Difference between revisions of "Carmen Nocentelli"

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"Black Legends and the Invention of Europe" (NEH Fellowship, [[Folger Institute 2016-2017 long-term fellows|2016-2017]])
 
"Black Legends and the Invention of Europe" (NEH Fellowship, [[Folger Institute 2016-2017 long-term fellows|2016-2017]])
  
This project re-assesses the impact that licencing has had on the composition of early modern literature. Without a licence from a noble patron, players were subject to the Act for the Punishment of Rogues, Vagabonds and Sturdy Beggars. Yet this document is also open to forgery and counterfeiting, as detailed in the so-called cony-catching pamphlets; for example the ‘freshwater mariner’ is famed for ‘run[ning] about the country with a counterfeit licence, feigning either shipwreck or spoil by pirates’ (Greene, The Groundwork of Cony-Catching). Therefore the document designed to control an itinerant population actually becomes the means of criminality, due to the potential duplicity of hand-written documents. Despite the turn towards cultural materialism in early modern studies, the material traces of licencing have yet to be studied in depth. This becomes even more surprising due to the metaphorical richness of ‘licence’ which early modern authors frequently made use of, as when Sir Toby Belch calls on Sir Andrew Aguecheek to ‘taunt him with the licence of ink’ (Twelfth Night, 3.2.42). Therefore this study examines how authors worked through the layers of anxiety and ambivalence created by a document with which they would have been intimately familiar. Forged documents of authority are a staple in the plots of early modern drama, from Hamlet to Bartholomew Fair, drawing attention to the period’s dual understanding of the ‘counterfeit’. In excavating the realities of counterfeit licences alongside their literary manifestations, I reveal the power of the licence for counterfeiters of all stripes, Shakespeare included.
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Black Legends and the Invention of Europe argues that xenophobic invective and jingoistic propaganda played a crucial role in the construction of “Europe.” Taking as its point of departure the Black Legend of Spain’s ethnic dubiousness and ethical iniquity—i.e., the legend of Spain’s un-Europeaness—the books shows how the Black Legend’s claims formed an integral part of a larger transnational discourse that developed steadily from the late fifteenth century through the early eighteenth. Fifteenth-century works indicting the Turks for their ethnic dubiousness and ethical depravity already anticipate the central topoi of the Spanish Black Legend. Seventeenth- and eighteenth-century invectives against Portuguese, Dutch, and French in turn recycle figures and motifs of the legend. This conscious, pointed, and continued recycling suggests that throughout the early modern period Black Legend discourse was a key tool to bound and ascribe Europeanness. For this reason, Black Legend discourse constitutes an excellent vantage point to explore the conditions, forms, and limits within which “Europe” became (and still remains) an active idea.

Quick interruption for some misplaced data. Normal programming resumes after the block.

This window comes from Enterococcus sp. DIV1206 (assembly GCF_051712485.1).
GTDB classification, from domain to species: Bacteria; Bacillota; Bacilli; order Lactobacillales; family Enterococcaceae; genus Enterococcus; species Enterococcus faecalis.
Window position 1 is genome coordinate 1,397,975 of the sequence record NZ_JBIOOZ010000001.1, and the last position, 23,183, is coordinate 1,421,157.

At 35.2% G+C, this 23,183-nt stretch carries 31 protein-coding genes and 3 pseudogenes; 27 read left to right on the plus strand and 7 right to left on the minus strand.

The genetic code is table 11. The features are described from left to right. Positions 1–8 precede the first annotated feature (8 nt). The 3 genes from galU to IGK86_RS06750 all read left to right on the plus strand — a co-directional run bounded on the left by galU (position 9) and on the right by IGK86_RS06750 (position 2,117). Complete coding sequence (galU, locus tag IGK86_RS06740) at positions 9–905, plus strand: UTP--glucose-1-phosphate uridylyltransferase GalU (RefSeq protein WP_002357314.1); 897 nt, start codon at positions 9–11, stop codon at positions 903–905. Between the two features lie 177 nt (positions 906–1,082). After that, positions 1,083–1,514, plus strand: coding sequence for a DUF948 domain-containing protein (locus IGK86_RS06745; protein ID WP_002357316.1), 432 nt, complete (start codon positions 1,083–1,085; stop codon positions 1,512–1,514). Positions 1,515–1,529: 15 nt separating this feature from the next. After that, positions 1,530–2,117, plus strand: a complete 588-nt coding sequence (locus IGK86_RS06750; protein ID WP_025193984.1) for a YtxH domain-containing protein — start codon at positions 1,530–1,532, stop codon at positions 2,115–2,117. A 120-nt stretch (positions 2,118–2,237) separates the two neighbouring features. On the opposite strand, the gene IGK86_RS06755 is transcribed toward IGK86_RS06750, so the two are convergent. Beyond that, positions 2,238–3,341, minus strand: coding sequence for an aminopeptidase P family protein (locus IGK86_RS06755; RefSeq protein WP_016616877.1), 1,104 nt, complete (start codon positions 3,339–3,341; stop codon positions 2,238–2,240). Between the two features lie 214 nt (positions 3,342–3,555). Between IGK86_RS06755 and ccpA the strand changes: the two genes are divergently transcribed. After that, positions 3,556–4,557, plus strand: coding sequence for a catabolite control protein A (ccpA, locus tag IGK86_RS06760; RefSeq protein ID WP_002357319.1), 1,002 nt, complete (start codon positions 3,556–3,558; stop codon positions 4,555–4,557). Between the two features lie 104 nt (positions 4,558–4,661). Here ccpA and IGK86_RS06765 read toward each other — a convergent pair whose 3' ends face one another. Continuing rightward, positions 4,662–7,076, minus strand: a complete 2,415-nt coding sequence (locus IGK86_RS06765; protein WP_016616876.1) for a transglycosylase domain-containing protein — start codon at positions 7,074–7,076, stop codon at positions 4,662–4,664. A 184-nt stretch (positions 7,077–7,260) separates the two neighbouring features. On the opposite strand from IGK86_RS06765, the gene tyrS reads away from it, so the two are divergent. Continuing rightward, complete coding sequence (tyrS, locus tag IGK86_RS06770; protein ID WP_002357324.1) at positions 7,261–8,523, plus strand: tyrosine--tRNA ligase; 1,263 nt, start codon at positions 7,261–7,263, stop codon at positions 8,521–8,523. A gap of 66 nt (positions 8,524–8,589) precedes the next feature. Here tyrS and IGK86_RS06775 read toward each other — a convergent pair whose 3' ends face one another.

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===Scholarly Programs===
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Speaker, [[Exploring Entangled Histories: Britain and Europe in the Age of the Thirty Years’ War, c.1590-1650]] (Conference, [[2017-2018 Folger Institute Scholarly Programs|2017-2018]])
  
 
[[Category:Folger Institute]]
 
[[Category:Folger Institute]]
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[[Category:Long-term]]  
 
[[Category:Long-term]]  
 
[[Category:2016-2017]]
 
[[Category:2016-2017]]
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[[Category:Scholarly programs]]
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[[Category:2017-2018]]

Latest revision as of 10:37, 29 November 2017

This page reflects a scholar's association with the Folger Institute.

Long-term fellowship

"Black Legends and the Invention of Europe" (NEH Fellowship, 2016-2017)

Black Legends and the Invention of Europe argues that xenophobic invective and jingoistic propaganda played a crucial role in the construction of “Europe.” Taking as its point of departure the Black Legend of Spain’s ethnic dubiousness and ethical iniquity—i.e., the legend of Spain’s un-Europeaness—the books shows how the Black Legend’s claims formed an integral part of a larger transnational discourse that developed steadily from the late fifteenth century through the early eighteenth. Fifteenth-century works indicting the Turks for their ethnic dubiousness and ethical depravity already anticipate the central topoi of the Spanish Black Legend. Seventeenth- and eighteenth-century invectives against Portuguese, Dutch, and French in turn recycle figures and motifs of the legend. This conscious, pointed, and continued recycling suggests that throughout the early modern period Black Legend discourse was a key tool to bound and ascribe Europeanness. For this reason, Black Legend discourse constitutes an excellent vantage point to explore the conditions, forms, and limits within which “Europe” became (and still remains) an active idea.

Scholarly Programs

Speaker, Exploring Entangled Histories: Britain and Europe in the Age of the Thirty Years’ War, c.1590-1650 (Conference, 2017-2018)